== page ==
Even the best security isn’t a failsafe against determined hackers. Let’s take look at the top threats and vulnerabilities you might face in 2017.
Holding digital resources for ransom can be highly effective for hackers, especially if those resources are desperately needed in places like hospitals and banks.
According to an Osterman Research survey, ransomware affected 39 percent of organizations in the 12 months before the survey. The ransomware was most likely to enter an organization via desktop, and through phishing with email links and attachments.
Further, C-suite members were targeted more often than lower-level employees. However, it’s important to note that many survey participants weren’t certain of the entry point.
Because they are so dependent on their data, healthcare and financial services are vulnerable and thus prime targets. The hackers take a gamble that the organizations won’t have detection technology or backups of the necessary data and have no choice but to pay up quickly.
Interestingly, while U.S. organizations consider ransomware a high security priority (59 percent), only about 25 percent actually implement ransomware training or training that goes beyond the very basics, which suggests perpetuated vulnerability (see the Osterman Research graph below).
Verizon also addressed ransomware in its 2016 Data Breach Investigations Report. As the second most common type of crimeware attack, ransomware had the largest increase in Verizon’s data, and the company plans to continue tracking its impact.
According to Wired, ransomware is going to be one of the top security threats of 2017. With that in mind, let’s check out some protective suggestions from Carbonite:
- Be very careful with email links and attachments. Hackers use phishing techniques to make emails look like they come from trusted sources, and then include malicious links and attachments to spread ransomware.
- Ensure digital security is up to date and communicate security policies to employees. Even the most diligent security vendors and employees aren’t invulnerable, so make ransomware threats a part of regular conversation.
- Back up your most important files to safeguard against losses from ransomware attacks. Consider automatic backup systems that can also be rolled back to specific dates.
Increased attention will be paid to ransomware, though focus should be on the prevention of its initial existence. Focusing on zero-trust architecture for critical applications need to be the norm as these hacking attempts continue to cause havoc.
We talk a lot about generic credential theft and hijacking, but very little about Active Directory (AD) as an industry. Because so many organizations use this source of authentication and authorization, hackers know it’s vulnerable in 2017.
An AD breach can impact an entire enterprise, although many organizations don’t realize this. Criminals rely on human error, highly specialized tools and weak security to gain access to numerous business applications.
In a white paper on AD security, Quest delves into the concept of using both on-premises and cloud AD.
The issue is, while the cloud security might be top notch, the cloud data is still subject to the on-premises security, as the two storage solutions are synched. Additionally, access is often granted to employees who don’t really need it (54 percent), further degrading the security.
Why isn’t AD security top priority for more organizations? In our own ebook on the topic, we explore how AD is the largest security risk, and try to answer that question. In part, it’s because AD is seen as a utility and not a business growth driver. Further, there’s a lack of awareness, and no single owner or audit to answer to.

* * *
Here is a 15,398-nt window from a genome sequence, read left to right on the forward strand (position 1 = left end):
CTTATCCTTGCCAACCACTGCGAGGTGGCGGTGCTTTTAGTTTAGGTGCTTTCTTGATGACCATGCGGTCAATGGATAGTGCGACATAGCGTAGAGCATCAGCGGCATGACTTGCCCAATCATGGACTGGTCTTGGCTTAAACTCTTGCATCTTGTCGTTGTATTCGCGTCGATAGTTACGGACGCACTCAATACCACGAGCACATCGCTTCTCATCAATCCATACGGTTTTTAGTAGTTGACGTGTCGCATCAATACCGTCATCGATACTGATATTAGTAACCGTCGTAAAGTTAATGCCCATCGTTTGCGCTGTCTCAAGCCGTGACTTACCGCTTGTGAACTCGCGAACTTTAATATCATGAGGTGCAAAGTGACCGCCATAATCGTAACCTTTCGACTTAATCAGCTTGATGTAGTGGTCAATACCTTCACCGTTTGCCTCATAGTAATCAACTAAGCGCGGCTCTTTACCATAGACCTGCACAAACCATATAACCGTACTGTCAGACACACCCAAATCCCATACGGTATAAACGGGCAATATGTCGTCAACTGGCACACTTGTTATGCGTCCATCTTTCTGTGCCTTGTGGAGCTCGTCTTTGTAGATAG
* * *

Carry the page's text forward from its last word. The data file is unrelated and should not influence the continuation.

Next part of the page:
Our suggestion is to adopt a modern architecture with:
- Active Directory hygiene
- A secure administrative environment
- A way to protect domain controllers
- Building an isolated admin forest
The need for increased security and analytics around Active Directory will be a highlight as increased breaches occur due to golden ticket exploits, pass the hash or Kerberos manipulation.
In its 2017 Threats Predictions report, McAfee Labs offered the following predictions on cloud threats:
- As trust in the cloud increases, more sensitive data and processing will be there. Soon to follow will be increased hacking interest.
- Organizations will cautiously keep some data out of the cloud and within their own networks. Ironically, the public cloud probably has better security.
- Outdated authentication methods will be the weakest link in security. Keep a close eye on administrator accounts.
- In addition to the traditional north-south attack pattern, hackers will use an east-west pattern, moving between services and organizations.
- Cloud data breaches will be few in number but big in impact. This is due to the huge data stores they will access.
- The expansion of the Internet of Things means its security fabric will be more and more stretched. More connected devices mean more spots of vulnerability.
As more companies move to the cloud, the vulnerabilities of those properties become increasingly important. The ability for a hacker to infiltrate a cloud organization and have an impact on multiple organizations is a viable threat. Companies must choose whether or not to build secure private clouds for critical infrastructures, or explore a hybrid approach.
For more on the evolution of the private cloud, and how its security differs from that of the public cloud, check out our predictions for the coming year.
This is by no means an exhaustive list, and we have yet to see if these predictions will come true. Still, focusing security efforts on ransomware, Active Directory and the cloud are great places to start in 2017.